WASHINGTON, DC — Some members of Kentucky’s Congressional delegation say there’s no daylight between protecting large corporations and American workers impacted by the coronavirus pandemic.
“I know a lot of people want to go after the big corporations. There were three people, me and two other people flying on a 737 that seats 180 people typically. That flight attendant’s job is just as important to them as somebody working on Main Street in Bowling Green,” said. Rep. Brett Guthrie (R) of Bowling Green, Kentucky.
“68 million Americans work for large employers and their jobs are in jeopardy right now,” said Rep. Andy Barr (R) of Lexington, Kentucky.
Senior economist Heidi Shierholz with the left-leaning Economic Policy Institute says even she doesn’t rule out the role of corporate bailouts when responding to a public health crisis of this magnitude.
“In normal times, these businesses are operating in a way that dramatically increases inequality in this country. There are huge disparities in pay, outrageous executive compensation. All that is incredibly problematic. But at a time like this when we have shut down huge swaths of the economy to make sure that we are safe, even the best-run companies will need this kind of help,” said Shierholz.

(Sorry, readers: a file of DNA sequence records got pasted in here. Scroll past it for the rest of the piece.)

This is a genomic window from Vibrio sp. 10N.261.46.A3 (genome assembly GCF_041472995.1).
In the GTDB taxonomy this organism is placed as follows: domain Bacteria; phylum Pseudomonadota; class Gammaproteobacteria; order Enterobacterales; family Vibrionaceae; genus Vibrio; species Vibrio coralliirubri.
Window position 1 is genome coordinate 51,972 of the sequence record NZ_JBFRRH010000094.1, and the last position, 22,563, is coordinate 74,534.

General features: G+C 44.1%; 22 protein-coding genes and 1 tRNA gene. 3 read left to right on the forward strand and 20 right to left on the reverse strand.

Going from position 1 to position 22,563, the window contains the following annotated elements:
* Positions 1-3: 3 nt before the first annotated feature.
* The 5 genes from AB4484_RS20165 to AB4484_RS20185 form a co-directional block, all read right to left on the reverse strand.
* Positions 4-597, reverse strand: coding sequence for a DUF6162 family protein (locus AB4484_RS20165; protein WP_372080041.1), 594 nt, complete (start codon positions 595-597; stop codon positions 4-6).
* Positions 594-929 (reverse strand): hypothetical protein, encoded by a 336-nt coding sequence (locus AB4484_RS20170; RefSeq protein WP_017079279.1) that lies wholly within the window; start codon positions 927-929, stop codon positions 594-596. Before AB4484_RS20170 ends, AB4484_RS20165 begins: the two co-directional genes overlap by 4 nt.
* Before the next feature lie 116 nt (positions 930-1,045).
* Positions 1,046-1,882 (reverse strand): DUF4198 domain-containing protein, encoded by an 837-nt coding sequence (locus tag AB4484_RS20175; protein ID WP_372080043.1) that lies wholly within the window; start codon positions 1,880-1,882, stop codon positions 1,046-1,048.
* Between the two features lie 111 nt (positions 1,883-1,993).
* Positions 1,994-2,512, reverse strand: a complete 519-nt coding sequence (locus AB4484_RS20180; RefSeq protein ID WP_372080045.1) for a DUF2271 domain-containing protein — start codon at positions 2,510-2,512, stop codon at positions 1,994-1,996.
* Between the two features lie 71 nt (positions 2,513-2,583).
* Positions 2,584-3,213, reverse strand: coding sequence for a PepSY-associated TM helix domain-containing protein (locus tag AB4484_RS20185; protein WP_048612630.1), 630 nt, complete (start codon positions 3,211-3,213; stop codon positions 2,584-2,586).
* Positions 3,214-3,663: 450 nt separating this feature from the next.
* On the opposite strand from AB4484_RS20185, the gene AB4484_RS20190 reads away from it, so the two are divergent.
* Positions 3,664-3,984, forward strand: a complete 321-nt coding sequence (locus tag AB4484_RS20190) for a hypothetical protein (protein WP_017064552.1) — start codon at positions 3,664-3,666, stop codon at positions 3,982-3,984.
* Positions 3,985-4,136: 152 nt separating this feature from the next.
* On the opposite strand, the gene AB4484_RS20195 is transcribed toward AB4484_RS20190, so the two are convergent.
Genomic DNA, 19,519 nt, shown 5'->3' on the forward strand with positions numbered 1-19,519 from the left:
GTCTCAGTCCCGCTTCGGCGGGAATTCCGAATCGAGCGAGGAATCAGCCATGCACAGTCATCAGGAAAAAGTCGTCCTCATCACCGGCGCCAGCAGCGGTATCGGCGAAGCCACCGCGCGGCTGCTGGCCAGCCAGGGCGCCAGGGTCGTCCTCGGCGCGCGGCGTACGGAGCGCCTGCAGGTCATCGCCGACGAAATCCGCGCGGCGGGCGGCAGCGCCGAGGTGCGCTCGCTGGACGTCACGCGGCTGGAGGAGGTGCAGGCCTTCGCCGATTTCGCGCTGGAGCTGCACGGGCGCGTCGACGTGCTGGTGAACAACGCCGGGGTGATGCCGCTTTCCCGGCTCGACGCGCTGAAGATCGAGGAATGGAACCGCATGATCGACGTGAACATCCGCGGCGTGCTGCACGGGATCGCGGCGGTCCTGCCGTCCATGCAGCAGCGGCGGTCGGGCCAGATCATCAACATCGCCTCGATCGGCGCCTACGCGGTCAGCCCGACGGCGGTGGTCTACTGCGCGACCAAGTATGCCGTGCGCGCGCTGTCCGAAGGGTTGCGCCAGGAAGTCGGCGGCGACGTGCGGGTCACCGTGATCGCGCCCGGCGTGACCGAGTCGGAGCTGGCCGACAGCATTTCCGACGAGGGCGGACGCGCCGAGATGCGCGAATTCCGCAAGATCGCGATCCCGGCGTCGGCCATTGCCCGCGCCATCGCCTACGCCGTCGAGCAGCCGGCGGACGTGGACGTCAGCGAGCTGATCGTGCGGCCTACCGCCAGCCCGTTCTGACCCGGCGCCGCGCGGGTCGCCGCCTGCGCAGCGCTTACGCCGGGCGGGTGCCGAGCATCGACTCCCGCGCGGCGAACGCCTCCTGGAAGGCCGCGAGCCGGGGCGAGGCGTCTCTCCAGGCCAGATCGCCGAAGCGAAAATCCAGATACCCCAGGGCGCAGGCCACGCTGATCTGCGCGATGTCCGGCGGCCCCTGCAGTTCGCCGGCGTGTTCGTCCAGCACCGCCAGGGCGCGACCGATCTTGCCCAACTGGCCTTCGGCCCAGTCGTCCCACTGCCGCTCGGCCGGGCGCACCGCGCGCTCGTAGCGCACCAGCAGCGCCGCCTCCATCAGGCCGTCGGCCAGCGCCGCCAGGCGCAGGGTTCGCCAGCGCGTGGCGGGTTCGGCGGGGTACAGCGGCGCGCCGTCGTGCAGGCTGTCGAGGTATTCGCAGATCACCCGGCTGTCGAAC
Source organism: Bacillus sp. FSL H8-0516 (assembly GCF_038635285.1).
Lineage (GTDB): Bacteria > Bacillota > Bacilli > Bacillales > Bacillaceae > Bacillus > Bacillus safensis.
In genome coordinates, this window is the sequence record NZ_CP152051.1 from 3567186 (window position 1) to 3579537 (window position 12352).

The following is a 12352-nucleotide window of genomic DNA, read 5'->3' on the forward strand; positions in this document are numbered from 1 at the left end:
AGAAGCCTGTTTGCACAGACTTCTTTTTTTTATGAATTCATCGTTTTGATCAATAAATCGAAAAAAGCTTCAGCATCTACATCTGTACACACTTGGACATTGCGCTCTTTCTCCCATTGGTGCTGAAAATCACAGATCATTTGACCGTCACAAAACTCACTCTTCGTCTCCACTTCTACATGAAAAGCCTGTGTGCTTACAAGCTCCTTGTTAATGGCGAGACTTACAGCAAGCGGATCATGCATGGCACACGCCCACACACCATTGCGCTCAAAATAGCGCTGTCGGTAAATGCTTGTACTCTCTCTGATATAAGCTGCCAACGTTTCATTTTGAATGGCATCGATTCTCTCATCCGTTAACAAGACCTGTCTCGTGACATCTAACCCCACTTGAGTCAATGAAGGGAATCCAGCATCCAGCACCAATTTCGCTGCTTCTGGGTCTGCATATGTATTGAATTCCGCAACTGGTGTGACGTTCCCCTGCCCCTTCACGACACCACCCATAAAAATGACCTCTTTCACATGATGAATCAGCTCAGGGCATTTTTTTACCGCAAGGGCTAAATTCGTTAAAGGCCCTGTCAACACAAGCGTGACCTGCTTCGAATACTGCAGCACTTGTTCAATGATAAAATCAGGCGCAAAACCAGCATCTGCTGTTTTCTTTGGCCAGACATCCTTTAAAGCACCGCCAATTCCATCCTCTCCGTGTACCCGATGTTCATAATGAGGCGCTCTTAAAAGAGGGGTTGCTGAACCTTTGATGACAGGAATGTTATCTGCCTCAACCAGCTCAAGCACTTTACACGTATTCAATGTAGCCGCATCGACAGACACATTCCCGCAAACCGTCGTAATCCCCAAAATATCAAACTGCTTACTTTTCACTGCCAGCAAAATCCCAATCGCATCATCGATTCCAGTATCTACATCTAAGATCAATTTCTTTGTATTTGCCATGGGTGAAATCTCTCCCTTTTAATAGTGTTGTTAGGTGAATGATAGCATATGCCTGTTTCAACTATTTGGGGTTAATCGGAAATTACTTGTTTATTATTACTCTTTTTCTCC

But Shierholz, who worked in the Obama administration, worries about what she describes as the minimal safeguards in place on the 500 billion dollars in corporate loans in the two trillion dollar stimulus phase three deal.
“One of the big issues with this industry bailout is while it includes some conditions on how businesses are allowed to use the funds, the language around it is really very weak and so it is going to be difficult to enforce.
It’s unclear if increased safeguards in a phase four deal could gain the support of President Trump or Senate Majority Leader Mitch McConnell who never hesitate to applaud the private sector.
“I think putting the private sector that is stepping up on full display is the right thing to do. I applaud the President for doing it. I think we should all applaud these private sector companies who are stepping up to help all of us deal with this crisis,” said McConnell to radio host Hugh Hewitt Tuesday.
Shierholz says if more taxpayer dollars are to be dolled out to large corporations in the phase four stimulus bill, there should be stricter conditions on new funds.
“The most efficient use of those dollars right now would be to get loans to businesses with strings attached,” she said.